Obama's nuclear posture: Weak policy
President Obama wants to reduce America's nuclear arsenal. That much is clear from his remarks in a May speech in Seoul, South Korea, when he said, “(W)e have more nuclear weapons than we need.”
How much he wants to reduce the country's nuclear weapons remains unclear, as his Nuclear Posture Review implementation study is months overdue, according to Rep. Michael Turner, R-Ohio, chairman of the House Armed Services Subcommittee on Strategic Forces.
“No president has ever before held up a nuclear review for an election,” Rep. Turner writes for The Examiner of Washington.
And while the president obscures his goal of unilateral reductions — beyond what's called for under the New START treaty with Russia — just about every other nuclear state is taking the opposite course.
The U.S. remains the only nuclear power without a weapons-modernization program. Meanwhile China and Russia are updating their nuke arsenals, reminds The Heritage Foundation. And never mind the continuing threat from North Korea, which now boasts of having ballistic missiles that can reach the United States.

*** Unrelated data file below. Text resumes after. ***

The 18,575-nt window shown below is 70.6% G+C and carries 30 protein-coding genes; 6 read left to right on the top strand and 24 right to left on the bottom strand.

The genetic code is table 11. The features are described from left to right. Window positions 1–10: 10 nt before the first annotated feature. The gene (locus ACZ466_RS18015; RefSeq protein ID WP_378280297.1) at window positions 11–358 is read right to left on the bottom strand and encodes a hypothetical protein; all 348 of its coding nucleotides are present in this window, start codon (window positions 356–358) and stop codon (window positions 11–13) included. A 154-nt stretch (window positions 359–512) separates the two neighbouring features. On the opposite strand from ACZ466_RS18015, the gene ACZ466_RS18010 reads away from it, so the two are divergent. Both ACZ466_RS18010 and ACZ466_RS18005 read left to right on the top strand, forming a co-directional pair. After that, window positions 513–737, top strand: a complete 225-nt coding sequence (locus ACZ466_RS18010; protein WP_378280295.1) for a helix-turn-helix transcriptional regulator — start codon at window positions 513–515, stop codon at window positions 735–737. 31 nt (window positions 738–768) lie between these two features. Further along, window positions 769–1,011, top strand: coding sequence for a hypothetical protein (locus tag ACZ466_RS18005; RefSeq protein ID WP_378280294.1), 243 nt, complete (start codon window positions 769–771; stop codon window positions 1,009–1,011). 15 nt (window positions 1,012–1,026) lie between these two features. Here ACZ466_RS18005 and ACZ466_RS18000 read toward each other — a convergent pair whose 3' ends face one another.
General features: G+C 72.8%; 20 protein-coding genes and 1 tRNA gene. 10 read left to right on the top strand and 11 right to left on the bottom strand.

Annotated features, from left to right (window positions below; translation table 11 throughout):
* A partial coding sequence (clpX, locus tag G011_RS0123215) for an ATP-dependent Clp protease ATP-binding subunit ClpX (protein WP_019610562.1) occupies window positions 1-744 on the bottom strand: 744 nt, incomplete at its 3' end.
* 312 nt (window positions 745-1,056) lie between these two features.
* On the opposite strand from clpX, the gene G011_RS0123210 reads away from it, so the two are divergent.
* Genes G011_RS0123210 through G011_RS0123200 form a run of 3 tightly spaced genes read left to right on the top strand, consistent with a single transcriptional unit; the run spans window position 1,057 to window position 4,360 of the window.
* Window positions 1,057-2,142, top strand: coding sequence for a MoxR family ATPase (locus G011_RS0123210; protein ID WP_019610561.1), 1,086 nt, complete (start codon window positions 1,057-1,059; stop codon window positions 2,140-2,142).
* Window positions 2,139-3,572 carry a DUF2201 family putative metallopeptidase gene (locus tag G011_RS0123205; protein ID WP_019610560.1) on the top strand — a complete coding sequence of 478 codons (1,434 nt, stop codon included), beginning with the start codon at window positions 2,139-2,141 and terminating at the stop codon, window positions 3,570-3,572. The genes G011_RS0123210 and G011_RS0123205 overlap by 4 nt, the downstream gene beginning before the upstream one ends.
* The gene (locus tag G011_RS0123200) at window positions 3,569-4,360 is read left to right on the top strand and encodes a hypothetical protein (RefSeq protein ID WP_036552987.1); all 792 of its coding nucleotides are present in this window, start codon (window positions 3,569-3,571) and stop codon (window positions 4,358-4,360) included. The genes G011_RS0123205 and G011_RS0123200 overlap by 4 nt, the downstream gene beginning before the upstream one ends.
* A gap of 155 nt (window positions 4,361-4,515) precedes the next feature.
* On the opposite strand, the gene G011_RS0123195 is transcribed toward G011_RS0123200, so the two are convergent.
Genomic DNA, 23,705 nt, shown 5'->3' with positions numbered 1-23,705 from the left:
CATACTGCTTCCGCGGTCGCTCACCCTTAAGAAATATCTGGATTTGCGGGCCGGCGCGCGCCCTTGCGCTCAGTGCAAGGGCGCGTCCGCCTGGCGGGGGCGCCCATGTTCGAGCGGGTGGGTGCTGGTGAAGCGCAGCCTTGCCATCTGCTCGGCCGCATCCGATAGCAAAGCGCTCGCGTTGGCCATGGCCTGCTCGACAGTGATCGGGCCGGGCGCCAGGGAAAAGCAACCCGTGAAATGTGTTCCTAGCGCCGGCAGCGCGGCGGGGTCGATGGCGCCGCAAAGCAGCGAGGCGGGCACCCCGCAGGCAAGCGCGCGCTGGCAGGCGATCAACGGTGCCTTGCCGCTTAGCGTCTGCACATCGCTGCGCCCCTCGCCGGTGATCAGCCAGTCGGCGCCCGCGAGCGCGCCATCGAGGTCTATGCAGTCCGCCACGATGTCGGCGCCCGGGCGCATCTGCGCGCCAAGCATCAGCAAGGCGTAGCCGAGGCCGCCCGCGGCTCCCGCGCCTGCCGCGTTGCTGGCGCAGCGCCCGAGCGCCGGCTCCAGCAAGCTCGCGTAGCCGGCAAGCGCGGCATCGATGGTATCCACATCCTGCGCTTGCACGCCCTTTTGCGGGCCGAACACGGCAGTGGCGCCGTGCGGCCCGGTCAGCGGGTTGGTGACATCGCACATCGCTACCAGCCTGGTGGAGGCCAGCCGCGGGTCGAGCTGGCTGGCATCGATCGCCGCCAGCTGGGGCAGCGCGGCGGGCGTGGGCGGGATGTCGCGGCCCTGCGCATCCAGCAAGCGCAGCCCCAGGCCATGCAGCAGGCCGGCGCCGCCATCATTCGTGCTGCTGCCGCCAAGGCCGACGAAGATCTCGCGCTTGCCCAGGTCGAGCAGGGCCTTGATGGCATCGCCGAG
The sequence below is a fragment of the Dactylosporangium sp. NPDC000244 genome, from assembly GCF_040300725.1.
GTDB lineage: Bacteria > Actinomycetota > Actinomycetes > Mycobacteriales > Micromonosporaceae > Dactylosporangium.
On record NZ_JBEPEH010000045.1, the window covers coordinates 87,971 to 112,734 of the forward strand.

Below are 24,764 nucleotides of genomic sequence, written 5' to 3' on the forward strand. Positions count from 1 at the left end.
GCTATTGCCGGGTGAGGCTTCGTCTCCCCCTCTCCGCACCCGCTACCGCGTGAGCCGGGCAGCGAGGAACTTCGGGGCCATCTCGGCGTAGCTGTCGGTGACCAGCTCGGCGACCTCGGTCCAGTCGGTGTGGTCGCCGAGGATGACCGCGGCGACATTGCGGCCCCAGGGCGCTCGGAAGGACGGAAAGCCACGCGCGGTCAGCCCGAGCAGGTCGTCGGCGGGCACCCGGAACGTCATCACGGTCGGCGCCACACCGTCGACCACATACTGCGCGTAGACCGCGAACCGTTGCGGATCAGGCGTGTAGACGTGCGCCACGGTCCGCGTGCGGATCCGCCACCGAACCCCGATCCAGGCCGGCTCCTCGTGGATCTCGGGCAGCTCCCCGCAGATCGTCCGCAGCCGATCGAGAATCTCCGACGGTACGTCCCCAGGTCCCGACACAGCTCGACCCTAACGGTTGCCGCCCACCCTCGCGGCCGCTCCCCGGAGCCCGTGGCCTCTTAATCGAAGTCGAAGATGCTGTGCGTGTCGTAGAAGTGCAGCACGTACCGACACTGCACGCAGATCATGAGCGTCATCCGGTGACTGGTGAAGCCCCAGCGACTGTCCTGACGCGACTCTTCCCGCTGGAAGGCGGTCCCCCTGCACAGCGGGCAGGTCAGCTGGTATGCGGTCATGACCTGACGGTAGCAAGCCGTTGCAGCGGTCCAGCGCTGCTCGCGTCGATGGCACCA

No nation has ever turned back foreign aggression by weakening itself. The safety and security long guaranteed by America's nuclear arsenal must not be diluted by the empty premise that if the U.S. disarms, so, too, will other nations with adversarial intentions.
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